When finances are tight, it can also bring guilt on yourself when you do buy something or spend money on yourself, even if it is something that is NEEDED. You have to be very careful with this and again, find a balance! Money can and does very easily cause relationship problems, and some very serious ones. Don’t allow money to be the cause of these things, find a balance, make a plan, and learn to stick to it. And just a word of advice, always have a plan in place for emergencies! Even if you just set a few dollars a month to the side for it. You never know when an emergency situations will arise, have a plan in place for it.

There are so many things you can do that do not take any money or very little, in order to have me time. Taking time to yourself does not mean you have to use money that may not be there, me time can be anything. And if you are one that changes what you like to do, or get bored easily and like moving on to something different, find things that do not include hefty budgets and expensive gadgets. There are many hobbies that can become extremely expensive, but there are also many that come with very little cost. Think wisely when it comes to these.

* Children.

Oh moms I am aiming this one mainly at you!  I am hearing so many moms say they can’t even use the bathroom without someone interrupting. Um, you have a serious problem going on there! Start setting rules! It is so easy to set a simple rule “If mom is in the bathroom you leave her alone unless it’s an emergency” and enforce it! YOU need your me time too! There ARE ways of having that even if you have small children.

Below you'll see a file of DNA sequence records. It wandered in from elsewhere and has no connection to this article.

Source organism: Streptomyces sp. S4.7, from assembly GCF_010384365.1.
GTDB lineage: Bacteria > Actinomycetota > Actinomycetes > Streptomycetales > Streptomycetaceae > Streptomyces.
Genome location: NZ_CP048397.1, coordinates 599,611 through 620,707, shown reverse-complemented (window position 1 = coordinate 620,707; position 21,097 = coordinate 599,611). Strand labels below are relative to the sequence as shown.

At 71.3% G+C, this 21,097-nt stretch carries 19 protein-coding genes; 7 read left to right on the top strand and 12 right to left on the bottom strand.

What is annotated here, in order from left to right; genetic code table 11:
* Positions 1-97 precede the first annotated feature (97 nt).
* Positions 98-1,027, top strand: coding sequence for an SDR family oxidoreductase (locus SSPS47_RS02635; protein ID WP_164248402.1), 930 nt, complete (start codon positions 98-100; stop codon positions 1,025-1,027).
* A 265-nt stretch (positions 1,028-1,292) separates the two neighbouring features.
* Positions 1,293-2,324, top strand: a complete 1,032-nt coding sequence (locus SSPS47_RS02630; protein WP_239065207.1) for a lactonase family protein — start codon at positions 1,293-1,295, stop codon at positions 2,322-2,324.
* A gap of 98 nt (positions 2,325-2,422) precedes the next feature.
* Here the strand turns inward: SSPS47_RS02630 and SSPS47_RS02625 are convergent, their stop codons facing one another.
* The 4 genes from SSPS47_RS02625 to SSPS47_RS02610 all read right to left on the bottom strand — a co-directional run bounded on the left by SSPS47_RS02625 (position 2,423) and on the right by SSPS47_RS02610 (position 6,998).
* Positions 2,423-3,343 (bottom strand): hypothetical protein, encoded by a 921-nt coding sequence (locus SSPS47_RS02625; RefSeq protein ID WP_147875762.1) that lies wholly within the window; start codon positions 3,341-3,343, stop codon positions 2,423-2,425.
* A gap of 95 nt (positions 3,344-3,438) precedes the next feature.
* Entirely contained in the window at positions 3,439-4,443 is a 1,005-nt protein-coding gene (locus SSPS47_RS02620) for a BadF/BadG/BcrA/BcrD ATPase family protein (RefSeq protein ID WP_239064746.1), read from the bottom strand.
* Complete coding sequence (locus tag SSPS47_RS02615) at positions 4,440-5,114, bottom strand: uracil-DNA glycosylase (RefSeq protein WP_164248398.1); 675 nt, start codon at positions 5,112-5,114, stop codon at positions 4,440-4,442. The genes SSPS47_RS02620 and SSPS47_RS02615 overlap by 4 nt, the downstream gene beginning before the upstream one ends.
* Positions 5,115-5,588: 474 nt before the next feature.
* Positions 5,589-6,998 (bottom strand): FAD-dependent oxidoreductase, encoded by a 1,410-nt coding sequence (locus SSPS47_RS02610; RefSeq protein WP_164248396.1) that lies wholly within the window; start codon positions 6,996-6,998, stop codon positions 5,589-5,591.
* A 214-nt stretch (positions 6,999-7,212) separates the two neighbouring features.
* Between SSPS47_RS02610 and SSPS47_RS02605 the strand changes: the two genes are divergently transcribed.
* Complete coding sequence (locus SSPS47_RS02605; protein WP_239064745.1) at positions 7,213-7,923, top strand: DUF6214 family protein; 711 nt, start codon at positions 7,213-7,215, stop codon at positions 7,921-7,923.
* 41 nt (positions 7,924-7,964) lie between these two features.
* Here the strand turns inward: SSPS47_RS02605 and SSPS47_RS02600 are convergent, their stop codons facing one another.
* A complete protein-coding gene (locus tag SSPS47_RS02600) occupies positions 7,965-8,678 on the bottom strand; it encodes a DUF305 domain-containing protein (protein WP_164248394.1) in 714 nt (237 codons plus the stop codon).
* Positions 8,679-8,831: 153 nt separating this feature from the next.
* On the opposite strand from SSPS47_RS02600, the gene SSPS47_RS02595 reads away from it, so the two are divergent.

Every parent out there, mom or dad, needs a break at times, even if it’s just a few minutes at a time. And if you don’t make time, you are going to find yourself so overwhelmed it is not funny! There are so many simple things you can put into place inside your home that can give you your time also… even with having small children. Do yourself and your children a favor and set rules or guidelines so you get your time too. And I will tell you right now, I know for a fact that if you teach children now, just simple things, it is going to make the years ahead of you SO much easier!

The bottom line…

The bottom line is, everyone needs me time every now and then. You have to learn to communicate, work together, do not take it personal, and find that important balance. It’s important for everyone, your family, and yourself. Find what works best for you and your situation.